On coincidences, limits and mankind
On a first reading you are tempted to see it as a story about time and coincidences – maybe because in the making up of the action the present affects both the future and the past. In the novel there can be noticed an overlapping of planes and a constant swinging in a play with the time – which the author looks like having a good command of. If reading the pages more carefully another idea comes into being – that of mankind having to be aware of the limits it cannot go beyond.
The author sets on stage well defined characters and particular typologies, begins forcefully, interestingly, outlining from the very first sentences an outlandish world built each time antagonistically as an everlasting balance between now and then, here and there. Furthermore, he composes and continues on a time arrow attached to the beginning of the volume, useful to the reader as a reference system.
From the very onset, mystery reigns and the author resorts to the usual science fiction props he looks used to, while the scientific constructs go well maybe due his empirical background. There turn up the Erudites, the theme of the Island – as the only left ethos, there is floated around the idea of a society sheltered against the trivial interests of parties and the intrusion of politics, there even looms a distant and shady future under the threat of imperialism: "Wonderful cities are on the verge of destruction, blameless people will perish, thousands years old inheritances having defined the culture and history all over the planet will disappear! What a shame. And all this because a rotten lust for power, way too rotten not to involve nations from far and wide."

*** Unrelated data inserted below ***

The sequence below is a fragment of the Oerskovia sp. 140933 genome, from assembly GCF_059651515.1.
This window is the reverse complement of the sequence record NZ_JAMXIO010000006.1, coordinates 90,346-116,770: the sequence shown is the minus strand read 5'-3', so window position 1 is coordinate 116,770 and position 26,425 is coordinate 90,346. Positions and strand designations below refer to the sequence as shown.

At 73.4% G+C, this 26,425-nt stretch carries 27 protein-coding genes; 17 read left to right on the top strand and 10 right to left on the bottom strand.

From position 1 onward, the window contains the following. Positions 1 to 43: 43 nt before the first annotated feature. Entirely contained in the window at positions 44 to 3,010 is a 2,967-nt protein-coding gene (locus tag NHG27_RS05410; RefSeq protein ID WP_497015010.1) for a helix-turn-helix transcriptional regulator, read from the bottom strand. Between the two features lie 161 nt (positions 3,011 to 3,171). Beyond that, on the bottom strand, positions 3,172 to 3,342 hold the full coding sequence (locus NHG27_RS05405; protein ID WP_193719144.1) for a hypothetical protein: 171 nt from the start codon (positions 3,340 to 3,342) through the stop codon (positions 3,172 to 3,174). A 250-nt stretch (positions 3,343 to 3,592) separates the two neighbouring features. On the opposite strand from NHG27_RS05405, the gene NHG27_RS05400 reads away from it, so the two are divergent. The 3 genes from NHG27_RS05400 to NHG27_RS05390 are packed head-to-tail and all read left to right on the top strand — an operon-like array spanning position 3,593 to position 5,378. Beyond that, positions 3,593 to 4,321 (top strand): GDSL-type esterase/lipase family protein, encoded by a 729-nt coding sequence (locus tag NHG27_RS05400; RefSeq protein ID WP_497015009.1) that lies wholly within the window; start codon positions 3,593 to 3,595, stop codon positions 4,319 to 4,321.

We are likewise witnessing a new world war throwing into battle the Tentorians (whence the name of the volume) – those to make up the first bionic people army, watch the advanced laboratories cryogenic techniques becoming usual, and not lastly we notice the instauration of Tentoria and her leader, Xilo. "Those still alive got this piece of land to build their own city on. They had been provided this land to keep at bay the thought of conquering other territories. There were but several kilometres square they called Tentoria."
The ingredients are spicy and colourful, there is a great attention paid to details, to depicting the characters and the inner spaces. "The grey white shade of the buildings material and the cubic structure shaped modular architecture were dominating the Tentorian city skyline." The dialogue is present from the very beginning and there are few pages the author makes use of other literary techniques on.
Noteworthy is the evolution of Cole – whom the author builds up carefully from details, subjects him to challenges, being the key character the plot is connected to and evolves in time. Cole comes up trumps as to the science fiction hero, directly or indirectly interacting with the other characters in the novel. He’s also the one to say the final remark of the novel. He is rational and takes decisions. It looks like the author himself fell for his character and afforded him moments of self-examination in hours of need. "He gave up thinking. He laid his head back on ground, closed his eyes for several moments and put his hands over the face. Hangover was throbbing through his body. He was feeling sapless, dejected; sensing dirt both all over his body and inside him."
The plot develops as the narration widens, in time proving challenging, thrilling, written down in a language within anyone’s grasp. It’s a gripping reading, penned in a fetching and suspenseful style holding the reader close and having him witness the events occurring. Maybe there are still lingering some drab, excessive details devoid of literary relevance, but they are somehow incidental to the science fiction genre. But there are also intensely expressive paragraphs where the author reveals his openness to the characters’ psychology, to the idea of friendship, of sacrifice and of the hero sometimes sticking his neck out. It is not by all means (only) a science fiction novel but rather an adventure one making use (learnedly) of the science fiction as the background props.